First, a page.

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My wife fits at the fire-fide ;

And the tear blinds ay her ce; The ne'er a bed will she gae to, But fit and tak the


. In the morning soon, when I came down,

The ne'er ae word the spake ;
But mony a sad and sour look,

And ay her head she'd shake.
My dear, quoth I, what aileth thee,

To look fae four on me?
I'll ne'er do the like again,

If ye'll ne'er tak’ the gee.
When that she heard, she ran, she sang
Her arms about

my neck, And twenty kisses, in a crack,

And, poor wee thing, she grat.
If ye'll me'er do the like again,

But bide at hame wi' me,
I'll lay my life l’se be the wife
That's never tak' the


SONG 208.


young Bess to Jean did say, Will ye gang to yon funny brae, Where Aocks do feed, and herds do ftray,

And sport a while wi' Jamie ?

Ah na, lass, I'll no gang there,

Nor about Jamie tak nae care,

Nor about Jamie tak nae care ; For he's ta'en up wi' Maggie.

For hark, and I will tell you, lass,
Did I not see your Jamie pass,
Wi' muckle gladness in his face,
Out o'er the muir to Maggie.


her And Maggie took them ne'er amiss ; 'Tween ilka smack pleas'd her wi' this,

That Bess was but a gawkie.

I wat he

mony a kiss,

For when'er a civil kiss I seek,
She turns her head, and thraws her check,
And for an hour she'll scarcely speak;

Who'd not ca’ her a gawkie ?
But fure my Maggie bas mair fense,
She'll gie a score without offence :
Now gi’e me ane into the mense,


shall be dawtie.


O Jamie, ye hae mony tane,
But I will never stand for ane
Or twa, when we do meet again,

Sae ne'er think me a gawkie.
Ah na, lass, that can ne er be,
Sic thoughts as these are far frae me,
Or ony thy sweet face that see,

E'er to think thee a gawkic.

But, whish't, nae mair of this we'll speak,
For yonder Jamie does us meet ;
Inftead of Meg he kiss'd sae sweet,

1 trow he likes the gawkie.
O dear Bess, I hardly knew,
When I came by, your gown's sae new,
I think you've got it wat wi' dew,

Quoth she, that's like a gawkie.
It's wat wi' dew, and 'twill rain,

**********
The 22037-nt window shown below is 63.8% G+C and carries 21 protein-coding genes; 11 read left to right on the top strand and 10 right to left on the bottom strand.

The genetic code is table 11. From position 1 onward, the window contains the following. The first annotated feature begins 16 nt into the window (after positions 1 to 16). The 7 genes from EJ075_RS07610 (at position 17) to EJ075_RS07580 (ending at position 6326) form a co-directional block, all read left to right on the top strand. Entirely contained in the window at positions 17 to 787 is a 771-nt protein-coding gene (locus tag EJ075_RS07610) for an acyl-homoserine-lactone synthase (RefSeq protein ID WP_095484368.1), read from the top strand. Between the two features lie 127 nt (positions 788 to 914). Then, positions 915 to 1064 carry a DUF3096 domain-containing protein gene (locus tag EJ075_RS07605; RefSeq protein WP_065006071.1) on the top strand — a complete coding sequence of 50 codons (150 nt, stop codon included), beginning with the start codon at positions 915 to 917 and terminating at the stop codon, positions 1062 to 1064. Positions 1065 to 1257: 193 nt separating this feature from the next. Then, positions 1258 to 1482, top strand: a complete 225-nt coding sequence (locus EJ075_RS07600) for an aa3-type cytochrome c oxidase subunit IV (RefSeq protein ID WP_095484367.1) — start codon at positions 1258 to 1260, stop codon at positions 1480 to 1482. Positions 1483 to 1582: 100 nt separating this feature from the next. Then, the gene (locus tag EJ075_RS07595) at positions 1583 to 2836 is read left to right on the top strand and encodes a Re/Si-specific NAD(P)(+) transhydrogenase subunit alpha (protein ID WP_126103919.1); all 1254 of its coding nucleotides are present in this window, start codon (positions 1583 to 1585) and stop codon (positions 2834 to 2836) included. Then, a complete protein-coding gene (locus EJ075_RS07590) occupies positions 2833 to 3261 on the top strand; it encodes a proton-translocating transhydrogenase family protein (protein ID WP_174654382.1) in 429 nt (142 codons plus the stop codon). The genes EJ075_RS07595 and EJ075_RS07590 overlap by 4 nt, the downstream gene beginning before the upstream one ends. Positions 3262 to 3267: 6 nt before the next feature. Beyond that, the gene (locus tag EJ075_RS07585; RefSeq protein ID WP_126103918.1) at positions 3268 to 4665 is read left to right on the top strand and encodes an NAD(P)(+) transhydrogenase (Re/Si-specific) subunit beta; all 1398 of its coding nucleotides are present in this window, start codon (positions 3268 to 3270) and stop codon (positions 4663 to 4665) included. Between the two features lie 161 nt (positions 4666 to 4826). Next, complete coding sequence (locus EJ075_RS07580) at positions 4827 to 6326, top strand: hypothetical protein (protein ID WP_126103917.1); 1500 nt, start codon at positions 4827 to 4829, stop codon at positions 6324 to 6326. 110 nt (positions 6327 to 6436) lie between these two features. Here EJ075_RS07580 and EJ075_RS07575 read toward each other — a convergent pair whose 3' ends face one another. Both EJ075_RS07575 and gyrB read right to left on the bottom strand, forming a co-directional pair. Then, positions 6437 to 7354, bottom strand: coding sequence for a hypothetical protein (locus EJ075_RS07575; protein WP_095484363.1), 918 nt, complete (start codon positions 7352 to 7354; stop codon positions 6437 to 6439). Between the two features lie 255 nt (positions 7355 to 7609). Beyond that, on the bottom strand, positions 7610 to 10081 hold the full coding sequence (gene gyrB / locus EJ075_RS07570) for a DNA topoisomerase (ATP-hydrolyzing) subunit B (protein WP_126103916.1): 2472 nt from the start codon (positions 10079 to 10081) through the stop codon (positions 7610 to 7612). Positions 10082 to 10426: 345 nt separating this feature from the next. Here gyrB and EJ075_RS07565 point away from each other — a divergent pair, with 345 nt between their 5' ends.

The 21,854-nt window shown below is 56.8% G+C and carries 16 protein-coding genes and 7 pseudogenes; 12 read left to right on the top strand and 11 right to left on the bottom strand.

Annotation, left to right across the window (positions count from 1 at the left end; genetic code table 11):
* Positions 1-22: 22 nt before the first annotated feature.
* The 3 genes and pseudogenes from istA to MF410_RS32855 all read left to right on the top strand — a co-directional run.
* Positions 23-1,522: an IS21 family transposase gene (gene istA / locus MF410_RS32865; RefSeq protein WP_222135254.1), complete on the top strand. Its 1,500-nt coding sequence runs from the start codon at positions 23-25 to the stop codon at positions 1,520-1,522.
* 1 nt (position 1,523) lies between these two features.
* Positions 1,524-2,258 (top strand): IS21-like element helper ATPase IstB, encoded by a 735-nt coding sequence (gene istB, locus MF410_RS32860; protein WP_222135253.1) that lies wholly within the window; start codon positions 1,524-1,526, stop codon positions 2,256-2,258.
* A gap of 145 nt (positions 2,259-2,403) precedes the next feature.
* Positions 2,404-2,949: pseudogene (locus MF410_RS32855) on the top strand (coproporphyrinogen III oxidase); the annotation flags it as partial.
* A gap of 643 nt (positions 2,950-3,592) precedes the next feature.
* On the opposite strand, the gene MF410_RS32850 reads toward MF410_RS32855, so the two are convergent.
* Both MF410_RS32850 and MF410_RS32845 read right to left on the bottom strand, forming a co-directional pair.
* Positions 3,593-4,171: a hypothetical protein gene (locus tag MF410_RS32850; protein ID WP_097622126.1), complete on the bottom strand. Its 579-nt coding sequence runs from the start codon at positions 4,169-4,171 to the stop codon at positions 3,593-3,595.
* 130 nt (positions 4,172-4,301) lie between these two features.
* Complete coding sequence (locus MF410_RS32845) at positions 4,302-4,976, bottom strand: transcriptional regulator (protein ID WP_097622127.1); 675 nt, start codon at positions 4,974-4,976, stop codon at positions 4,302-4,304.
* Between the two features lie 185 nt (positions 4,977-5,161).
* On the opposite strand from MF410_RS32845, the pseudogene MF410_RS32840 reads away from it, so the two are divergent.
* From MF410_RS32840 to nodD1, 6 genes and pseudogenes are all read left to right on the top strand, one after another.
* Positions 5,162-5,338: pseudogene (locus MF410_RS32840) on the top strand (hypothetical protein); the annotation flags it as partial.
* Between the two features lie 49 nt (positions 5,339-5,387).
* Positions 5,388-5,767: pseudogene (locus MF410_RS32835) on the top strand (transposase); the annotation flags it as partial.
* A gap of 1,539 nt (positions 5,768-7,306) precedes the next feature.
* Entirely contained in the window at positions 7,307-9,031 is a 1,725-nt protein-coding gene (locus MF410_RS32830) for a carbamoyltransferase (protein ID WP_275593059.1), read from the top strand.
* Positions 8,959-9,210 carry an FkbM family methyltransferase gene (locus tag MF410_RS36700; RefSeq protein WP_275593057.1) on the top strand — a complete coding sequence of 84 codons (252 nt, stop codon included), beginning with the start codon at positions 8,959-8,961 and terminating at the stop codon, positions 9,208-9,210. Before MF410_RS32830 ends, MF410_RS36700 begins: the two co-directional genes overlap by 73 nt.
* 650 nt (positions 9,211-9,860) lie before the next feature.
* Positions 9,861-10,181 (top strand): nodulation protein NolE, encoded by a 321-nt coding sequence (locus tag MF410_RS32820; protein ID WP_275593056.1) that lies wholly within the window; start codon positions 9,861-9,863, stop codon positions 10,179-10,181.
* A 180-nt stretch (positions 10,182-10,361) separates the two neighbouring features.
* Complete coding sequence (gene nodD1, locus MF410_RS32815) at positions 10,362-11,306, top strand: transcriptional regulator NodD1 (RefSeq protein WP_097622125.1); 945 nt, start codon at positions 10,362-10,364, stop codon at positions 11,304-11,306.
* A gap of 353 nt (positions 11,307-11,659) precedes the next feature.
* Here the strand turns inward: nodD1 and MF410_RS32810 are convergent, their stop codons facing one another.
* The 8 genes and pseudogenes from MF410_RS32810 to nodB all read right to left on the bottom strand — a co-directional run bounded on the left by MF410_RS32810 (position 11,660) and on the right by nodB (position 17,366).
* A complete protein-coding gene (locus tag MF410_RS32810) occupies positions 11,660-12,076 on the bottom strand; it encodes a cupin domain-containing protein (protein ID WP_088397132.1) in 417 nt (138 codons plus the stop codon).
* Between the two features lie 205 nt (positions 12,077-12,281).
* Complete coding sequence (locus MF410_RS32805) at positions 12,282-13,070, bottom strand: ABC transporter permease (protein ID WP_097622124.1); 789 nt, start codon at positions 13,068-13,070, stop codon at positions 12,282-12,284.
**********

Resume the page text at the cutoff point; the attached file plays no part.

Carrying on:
And I'll get gowns when it is gane,
Sae you may gang the gate you came,

And tell it to your dawtie.
The guilt appear'd in Jamie's cheek,
He cry'd, O cruel maid, but sweet,
If I should gang another gate,

I ne'er could meet my dawtie.


The laffes faft frae him they few,
And left poor Jamie sair to rue,
That ever Maggie's face he knew,

Or yet ca'd Bess a gawkie.
As they gade o'er the muir they fang,
The hills and dales with echo's rang,
The hills and dales with echo's

Gang o'er the muir to Maggie.

SONG 209.

THE MILLER OF DEE. THERE was a jolly miller once

Lir'd on the water of Dee; He wrought and sung frae morn to night,

No lark more blyth than he : And this the burden of his song

For ever us’d to be, I care for no body, no not I,

“ Since no body cares for me."

I live by my mid, God bless her,

She's kindred, child and wife ;
I would not change my ftation,

other in life.
No lawyer, furgeon or doctor,

E’er had a groat from me ;
I care for no body, no not I,

If no body cares for me.

When spring begins his merry career,

O how his heart grows gay ;
No summer's drought alarms his fears,

Nor winter's fad decay :
No foresight inar's the miller's joy,

Who's wont to sing and say,
Let others toil from year to year,

I live from day to day.

Thus like the miller, bold and free,

Let us rejoice and fing,
The days of youth are made for glee,

And time is on the wing.
This song shall pass from me to thee

Along this jovial ring ;
Let heart and voice and all agree

To say, Long live the King.

SONG 210.

B R AES OF YARROW. THE sun, just glancing thro’ the trees,

Gave light and joy to ilka grove ; And pleasure, in each southern breeze,

Awaken'd hope, and Num bering love. When Jeanie sung with hearty glee,

To charm her winsome Marrow,
My bonny laddie, gang wi' me,

My bonny, &c.
We'll o'er the braes of Yarrow.
My bonny laddie gang wi' me,

We'll s'er, &c.

Young Sandie was the blytheft lad,

That ever pip'd on broomy brae ; Nae lals.could see him free frae pain,

So youthful, brisk, so blyth and gay.

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